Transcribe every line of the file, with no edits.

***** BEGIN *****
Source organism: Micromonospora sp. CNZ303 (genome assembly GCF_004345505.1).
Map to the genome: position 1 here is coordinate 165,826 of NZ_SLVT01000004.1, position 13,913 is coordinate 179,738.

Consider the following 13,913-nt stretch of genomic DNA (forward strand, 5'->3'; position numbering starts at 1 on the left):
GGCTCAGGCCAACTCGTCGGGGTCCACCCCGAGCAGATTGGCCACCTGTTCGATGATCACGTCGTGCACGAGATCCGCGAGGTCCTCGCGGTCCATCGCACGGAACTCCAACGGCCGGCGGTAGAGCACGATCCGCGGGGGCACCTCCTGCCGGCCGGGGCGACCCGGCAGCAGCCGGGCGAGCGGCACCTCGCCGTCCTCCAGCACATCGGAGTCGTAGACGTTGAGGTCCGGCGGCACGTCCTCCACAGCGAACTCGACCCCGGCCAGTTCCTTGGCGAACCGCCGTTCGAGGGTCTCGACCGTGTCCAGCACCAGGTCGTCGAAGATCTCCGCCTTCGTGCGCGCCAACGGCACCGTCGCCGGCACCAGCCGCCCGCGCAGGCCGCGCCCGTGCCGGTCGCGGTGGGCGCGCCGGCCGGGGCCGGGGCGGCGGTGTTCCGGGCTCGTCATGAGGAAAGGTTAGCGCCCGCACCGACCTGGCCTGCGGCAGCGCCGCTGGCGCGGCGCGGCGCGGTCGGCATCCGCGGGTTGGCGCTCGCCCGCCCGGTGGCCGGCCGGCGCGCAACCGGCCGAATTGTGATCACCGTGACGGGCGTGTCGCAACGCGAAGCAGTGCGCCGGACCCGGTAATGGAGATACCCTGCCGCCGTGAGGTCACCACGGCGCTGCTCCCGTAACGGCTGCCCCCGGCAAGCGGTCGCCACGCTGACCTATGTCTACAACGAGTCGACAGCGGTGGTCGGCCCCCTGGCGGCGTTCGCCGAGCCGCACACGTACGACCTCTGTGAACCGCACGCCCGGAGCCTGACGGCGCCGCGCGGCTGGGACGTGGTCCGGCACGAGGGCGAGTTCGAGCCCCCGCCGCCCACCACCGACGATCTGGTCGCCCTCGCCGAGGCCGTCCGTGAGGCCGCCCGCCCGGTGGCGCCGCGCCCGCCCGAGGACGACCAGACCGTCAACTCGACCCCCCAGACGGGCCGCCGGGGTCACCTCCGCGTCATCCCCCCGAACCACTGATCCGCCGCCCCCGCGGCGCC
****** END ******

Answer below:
Source organism: Micromonospora sp. CNZ303 (genome assembly GCF_004345505.1).
Map to the genome: position 1 here is coordinate 165,826 of NZ_SLVT01000004.1, position 13,913 is coordinate 179,738.

Consider the following 13,913-nt stretch of genomic DNA (forward strand, 5'->3'; position numbering starts at 1 on the left):
GGCTCAGGCCAACTCGTCGGGGTCCACCCCGAGCAGATTGGCCACCTGTTCGATGATCACGTCGTGCACGAGATCCGCGAGGTCCTCGCGGTCCATCGCACGGAACTCCAACGGCCGGCGGTAGAGCACGATCCGCGGGGGCACCTCCTGCCGGCCGGGGCGACCCGGCAGCAGCCGGGCGAGCGGCACCTCGCCGTCCTCCAGCACATCGGAGTCGTAGACGTTGAGGTCCGGCGGCACGTCCTCCACAGCGAACTCGACCCCGGCCAGTTCCTTGGCGAACCGCCGTTCGAGGGTCTCGACCGTGTCCAGCACCAGGTCGTCGAAGATCTCCGCCTTCGTGCGCGCCAACGGCACCGTCGCCGGCACCAGCCGCCCGCGCAGGCCGCGCCCGTGCCGGTCGCGGTGGGCGCGCCGGCCGGGGCCGGGGCGGCGGTGTTCCGGGCTCGTCATGAGGAAAGGTTAGCGCCCGCACCGACCTGGCCTGCGGCAGCGCCGCTGGCGCGGCGCGGCGCGGTCGGCATCCGCGGGTTGGCGCTCGCCCGCCCGGTGGCCGGCCGGCGCGCAACCGGCCGAATTGTGATCACCGTGACGGGCGTGTCGCAACGCGAAGCAGTGCGCCGGACCCGGTAATGGAGATACCCTGCCGCCGTGAGGTCACCACGGCGCTGCTCCCGTAACGGCTGCCCCCGGCAAGCGGTCGCCACGCTGACCTATGTCTACAACGAGTCGACAGCGGTGGTCGGCCCCCTGGCGGCGTTCGCCGAGCCGCACACGTACGACCTCTGTGAACCGCACGCCCGGAGCCTGACGGCGCCGCGCGGCTGGGACGTGGTCCGGCACGAGGGCGAGTTCGAGCCCCCGCCGCCCACCACCGACGATCTGGTCGCCCTCGCCGAGGCCGTCCGTGAGGCCGCCCGCCCGGTGGCGCCGCGCCCGCCCGAGGACGACCAGACCGTCAACTCGACCCCCCAGACGGGCCGCCGGGGTCACCTCCGCGTCATCCCCCCGAACCACTGATCCGCCGCCCCCGCGGCGCC